2019 Sea Container Export And Import Counts Decreased Over 5% From 2018

The 2019 data for the Ports of Los Angeles and Long Beach shows exports down 5.8 % and imports down 5.5 %.

Analyst Opinion of Container Movements

A significant reason for the soft container trade data for West Coast ports is the trade war with China. However, it is not the only reason as the global economy was weak - and China's previous trade could be assumed by other countries.

Simply looking at this month versus last month - this month was an improvement over last month for exports but worse for imports. The year-over-year rate of growth declined for imports and improved for exports. Year-to-date growth for both imports and exports remain deep in contraction. The three-month rolling averages for exports and imports are also in contraction.

Some pundits think that the new Panama Canal locks have affected the West Coasts container counts - our analysis is that there is little impact. Many do not understand that the new locks are more expensive per ton. HOWEVER, a new trend is developing where the Suez Canal is being used more for shipments to the U.S. east coast.

Imports container counts give an indication of the U.S. economy's state and the soft data continues to indicate a weak U.S. economy. Exports are saying the global economy is weak as well.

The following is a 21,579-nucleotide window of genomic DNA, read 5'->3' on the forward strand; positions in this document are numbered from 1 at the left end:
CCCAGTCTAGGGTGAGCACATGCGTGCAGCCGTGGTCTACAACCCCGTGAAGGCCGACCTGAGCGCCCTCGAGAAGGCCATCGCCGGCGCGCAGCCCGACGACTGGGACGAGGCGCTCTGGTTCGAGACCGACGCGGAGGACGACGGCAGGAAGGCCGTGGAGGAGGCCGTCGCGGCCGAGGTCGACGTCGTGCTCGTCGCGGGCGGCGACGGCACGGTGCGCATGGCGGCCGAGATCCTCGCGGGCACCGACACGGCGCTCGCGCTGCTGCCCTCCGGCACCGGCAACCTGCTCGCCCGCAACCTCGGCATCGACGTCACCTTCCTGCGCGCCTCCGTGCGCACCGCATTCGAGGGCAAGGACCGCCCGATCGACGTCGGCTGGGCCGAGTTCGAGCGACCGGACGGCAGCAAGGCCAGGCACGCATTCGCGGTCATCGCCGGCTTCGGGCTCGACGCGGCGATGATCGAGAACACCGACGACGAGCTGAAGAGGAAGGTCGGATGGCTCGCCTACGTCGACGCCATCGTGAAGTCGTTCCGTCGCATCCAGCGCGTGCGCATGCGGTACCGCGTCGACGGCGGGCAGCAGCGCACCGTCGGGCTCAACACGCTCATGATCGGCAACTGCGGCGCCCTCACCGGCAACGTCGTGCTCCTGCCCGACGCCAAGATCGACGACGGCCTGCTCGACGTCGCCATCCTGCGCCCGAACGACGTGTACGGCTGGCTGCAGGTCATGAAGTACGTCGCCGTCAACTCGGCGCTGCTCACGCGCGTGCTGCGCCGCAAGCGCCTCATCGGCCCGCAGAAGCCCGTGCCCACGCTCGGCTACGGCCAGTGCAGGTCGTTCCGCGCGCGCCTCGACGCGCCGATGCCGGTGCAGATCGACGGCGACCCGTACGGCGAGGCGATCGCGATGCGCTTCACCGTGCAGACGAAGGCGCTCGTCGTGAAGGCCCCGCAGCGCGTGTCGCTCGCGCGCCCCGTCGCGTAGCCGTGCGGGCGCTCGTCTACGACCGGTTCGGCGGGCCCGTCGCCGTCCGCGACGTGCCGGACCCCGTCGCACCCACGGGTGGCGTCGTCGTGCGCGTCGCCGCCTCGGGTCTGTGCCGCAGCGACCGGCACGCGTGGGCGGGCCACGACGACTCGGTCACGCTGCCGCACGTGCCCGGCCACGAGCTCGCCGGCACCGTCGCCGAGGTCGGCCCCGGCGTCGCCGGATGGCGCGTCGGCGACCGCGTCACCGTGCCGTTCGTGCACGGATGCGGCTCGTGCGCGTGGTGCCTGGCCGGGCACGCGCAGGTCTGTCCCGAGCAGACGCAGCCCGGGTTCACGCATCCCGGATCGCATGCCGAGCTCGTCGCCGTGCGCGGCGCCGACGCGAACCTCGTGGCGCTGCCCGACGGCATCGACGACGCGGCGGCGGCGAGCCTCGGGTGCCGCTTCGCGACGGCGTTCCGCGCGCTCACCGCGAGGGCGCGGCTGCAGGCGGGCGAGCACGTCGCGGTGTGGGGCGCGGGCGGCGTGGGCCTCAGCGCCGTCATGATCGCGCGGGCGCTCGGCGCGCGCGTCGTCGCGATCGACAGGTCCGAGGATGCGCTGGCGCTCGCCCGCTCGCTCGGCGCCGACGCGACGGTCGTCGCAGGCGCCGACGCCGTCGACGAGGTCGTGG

Container data is consistent with other transport data indicating a weak economy.

This data set is based on the Ports of LA and Long Beach which account for much (approximately 40%) of the container movement into and out of the United States - and these two ports report their data significantly earlier than other USA ports. Most of the manufactured goods move between countries in sea containers (except larger rolling items such as automobiles). This pulse point is an early indicator of the health of the economy.

Consider that import final sales are added to GDP usually several months after import - while the import cost itself is subtracted from GDP in the month of import. Export final sales occur around the date of export. Container counts do not include bulk commodities such as oil or autos which are not shipped in containers. For this month:

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